Take Prussian blue, which is considered a synthetic inorganic pigment, in fact the first modern synthetic pigment. This is a pigment discovered accidentally in the early eighteenth century while attempting to create a carmine lake pigment with what turned out to be some tainted substances. What happened was that some potash contaminated with animal blood was used to precipitate the iron-based lake pigment, accidentally forming iron ferrocyanine, which makes a powerful blue. (Lucky accident!) So, but here’s the question: how is it that when a natural organic lake pigment received an additional natural organic element, it turned into something that is considered a synthetic inorganic? Weird – why is this pigment not considered a natural organic, like the carmine lake? I suppose it’s because in Prussian blue there is no actual dye involved – but still, it seems arbitrary.

A lake pigment is generally thought of as a dye precipitated onto a base of alum; but as indicated above, not all lake pigments are based on alum. They can be based on iron or copper instead, or even other metal salts such as chrome or zinc. Sometimes, even when a natural dye is used, these lakes based on other metals are viewed as synthetic, or semi-synthetic, rather than natural. Why? Why is a natural dye laked onto alum considered a natural pigment, but the same natural dye laked onto copper may not be? Alum is potassium aluminum sulfate, the copper mordant is copper sulfate pentahydrate. Both are metal sulfates, pretty similar stuff. A dyer would consider any dye obtained from natural sources to be a natural dye, regardless of what mordant were used to bind it to fabric, be it alum, iron, copper, tin, chrome or other, and I would agree – and I don’t really think of natural dyes laked onto different metal substrates as being categorically different from one another.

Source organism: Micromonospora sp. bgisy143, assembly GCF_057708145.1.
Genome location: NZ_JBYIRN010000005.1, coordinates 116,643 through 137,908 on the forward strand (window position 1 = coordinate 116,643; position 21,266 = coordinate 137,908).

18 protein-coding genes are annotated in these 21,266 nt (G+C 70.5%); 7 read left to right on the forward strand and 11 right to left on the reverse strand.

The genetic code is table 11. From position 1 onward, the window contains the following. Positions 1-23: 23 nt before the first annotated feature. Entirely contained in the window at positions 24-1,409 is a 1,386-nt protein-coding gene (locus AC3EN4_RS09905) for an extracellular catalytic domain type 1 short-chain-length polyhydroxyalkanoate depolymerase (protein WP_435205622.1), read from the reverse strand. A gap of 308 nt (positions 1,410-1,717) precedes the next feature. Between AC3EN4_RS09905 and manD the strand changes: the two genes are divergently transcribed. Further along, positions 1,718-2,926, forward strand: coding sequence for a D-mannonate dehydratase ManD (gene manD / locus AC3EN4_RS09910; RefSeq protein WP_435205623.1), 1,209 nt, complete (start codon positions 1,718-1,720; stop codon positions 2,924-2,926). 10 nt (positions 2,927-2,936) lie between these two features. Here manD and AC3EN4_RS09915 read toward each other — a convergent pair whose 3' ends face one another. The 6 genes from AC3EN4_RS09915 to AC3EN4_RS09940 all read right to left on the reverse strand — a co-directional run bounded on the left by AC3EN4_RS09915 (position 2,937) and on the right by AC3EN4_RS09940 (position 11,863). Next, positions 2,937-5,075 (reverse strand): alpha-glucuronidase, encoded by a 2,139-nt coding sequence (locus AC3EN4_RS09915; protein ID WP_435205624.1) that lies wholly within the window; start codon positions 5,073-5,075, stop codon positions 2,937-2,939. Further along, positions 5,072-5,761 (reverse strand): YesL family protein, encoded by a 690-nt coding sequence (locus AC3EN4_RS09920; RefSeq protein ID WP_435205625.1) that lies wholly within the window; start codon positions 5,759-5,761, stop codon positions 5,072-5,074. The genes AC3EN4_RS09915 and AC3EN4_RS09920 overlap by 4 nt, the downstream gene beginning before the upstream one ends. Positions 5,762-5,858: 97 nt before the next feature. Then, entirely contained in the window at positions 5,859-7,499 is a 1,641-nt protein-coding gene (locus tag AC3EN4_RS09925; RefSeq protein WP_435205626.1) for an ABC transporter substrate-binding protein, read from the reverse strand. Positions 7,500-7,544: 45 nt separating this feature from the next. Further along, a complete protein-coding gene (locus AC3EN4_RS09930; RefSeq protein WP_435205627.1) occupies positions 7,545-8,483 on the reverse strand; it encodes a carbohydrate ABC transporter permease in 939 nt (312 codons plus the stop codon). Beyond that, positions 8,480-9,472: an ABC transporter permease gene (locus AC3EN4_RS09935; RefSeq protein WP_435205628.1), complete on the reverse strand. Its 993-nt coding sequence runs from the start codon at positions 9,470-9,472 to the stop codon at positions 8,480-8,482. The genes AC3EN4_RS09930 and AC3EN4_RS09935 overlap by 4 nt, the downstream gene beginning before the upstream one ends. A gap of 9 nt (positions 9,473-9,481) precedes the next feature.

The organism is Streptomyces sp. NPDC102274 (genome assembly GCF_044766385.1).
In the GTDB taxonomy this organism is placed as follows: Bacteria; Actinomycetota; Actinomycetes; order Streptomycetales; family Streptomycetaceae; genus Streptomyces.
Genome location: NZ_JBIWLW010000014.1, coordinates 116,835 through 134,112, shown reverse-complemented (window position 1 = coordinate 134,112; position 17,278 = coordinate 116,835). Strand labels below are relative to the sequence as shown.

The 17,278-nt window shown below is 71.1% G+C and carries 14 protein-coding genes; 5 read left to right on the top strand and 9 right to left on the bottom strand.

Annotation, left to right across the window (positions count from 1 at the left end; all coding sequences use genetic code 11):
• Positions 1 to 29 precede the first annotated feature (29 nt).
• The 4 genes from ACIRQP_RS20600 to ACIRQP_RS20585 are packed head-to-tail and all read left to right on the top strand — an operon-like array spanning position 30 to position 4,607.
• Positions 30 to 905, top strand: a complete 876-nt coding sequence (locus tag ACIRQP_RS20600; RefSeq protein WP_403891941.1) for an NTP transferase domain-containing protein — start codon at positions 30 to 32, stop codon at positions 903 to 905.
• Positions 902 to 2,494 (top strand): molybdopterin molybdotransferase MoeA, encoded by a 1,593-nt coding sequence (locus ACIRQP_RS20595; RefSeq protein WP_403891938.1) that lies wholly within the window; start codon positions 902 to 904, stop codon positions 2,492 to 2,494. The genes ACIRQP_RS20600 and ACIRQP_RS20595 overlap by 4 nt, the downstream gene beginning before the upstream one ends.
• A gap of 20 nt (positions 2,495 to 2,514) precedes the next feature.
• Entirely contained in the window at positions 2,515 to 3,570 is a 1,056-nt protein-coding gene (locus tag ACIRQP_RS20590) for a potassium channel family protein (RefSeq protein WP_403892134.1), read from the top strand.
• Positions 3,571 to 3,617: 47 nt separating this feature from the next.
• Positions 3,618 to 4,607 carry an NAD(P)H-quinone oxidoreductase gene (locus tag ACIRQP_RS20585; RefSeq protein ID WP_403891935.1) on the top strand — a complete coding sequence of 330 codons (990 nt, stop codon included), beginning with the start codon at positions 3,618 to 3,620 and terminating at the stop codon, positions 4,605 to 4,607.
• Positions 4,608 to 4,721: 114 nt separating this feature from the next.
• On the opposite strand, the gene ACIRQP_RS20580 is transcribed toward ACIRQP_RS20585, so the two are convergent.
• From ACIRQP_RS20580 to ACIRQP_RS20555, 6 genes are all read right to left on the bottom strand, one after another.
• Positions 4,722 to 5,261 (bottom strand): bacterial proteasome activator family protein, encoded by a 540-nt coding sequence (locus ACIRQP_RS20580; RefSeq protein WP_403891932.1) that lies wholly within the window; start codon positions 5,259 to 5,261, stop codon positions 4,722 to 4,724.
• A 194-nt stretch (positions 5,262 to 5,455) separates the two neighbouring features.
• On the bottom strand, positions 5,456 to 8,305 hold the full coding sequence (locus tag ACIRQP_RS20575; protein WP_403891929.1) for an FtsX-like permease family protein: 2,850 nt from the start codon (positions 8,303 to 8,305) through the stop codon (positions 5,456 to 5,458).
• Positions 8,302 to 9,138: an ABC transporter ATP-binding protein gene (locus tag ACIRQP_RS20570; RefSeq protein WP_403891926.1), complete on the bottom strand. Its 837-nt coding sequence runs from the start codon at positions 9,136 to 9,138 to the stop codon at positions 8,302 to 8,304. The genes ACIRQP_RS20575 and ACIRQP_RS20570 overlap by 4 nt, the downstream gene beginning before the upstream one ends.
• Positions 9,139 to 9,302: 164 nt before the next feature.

Precipitating copper blue

Precipitating copper blue

But I can easily get myself into more trouble. Green and blue pigments can be made from copper without the addition of a natural dye, and yellow and red pigments can be made from iron – and these are also considered to be synthetic pigments. But why? If laking a natural dye onto alum, iron or copper results in a natural pigment, then why does it become synthetic if I follow exactly the same procedure, but only leave out the organic ingredient?

It’s at this point that the whole question starts to break down. One person to whom I mentioned my interest in natural pigments immediately quipped, “Well, what’s natural”? At the time I confess I was a little irritated by such a flippant-sounding dismissal of what has been a passion for me – but now I see the wisdom in it, regardless of how it may have been intended. What is natural, anyway? Don’t get me wrong: the words “natural” and “artificial” are opposites with real definitions; but as soon as we start trying to identify categories, we have to start drawing lines, and that’s where things get messy. At some point you have to chalk it up to useless semantics and move on to another aspect of the discussion.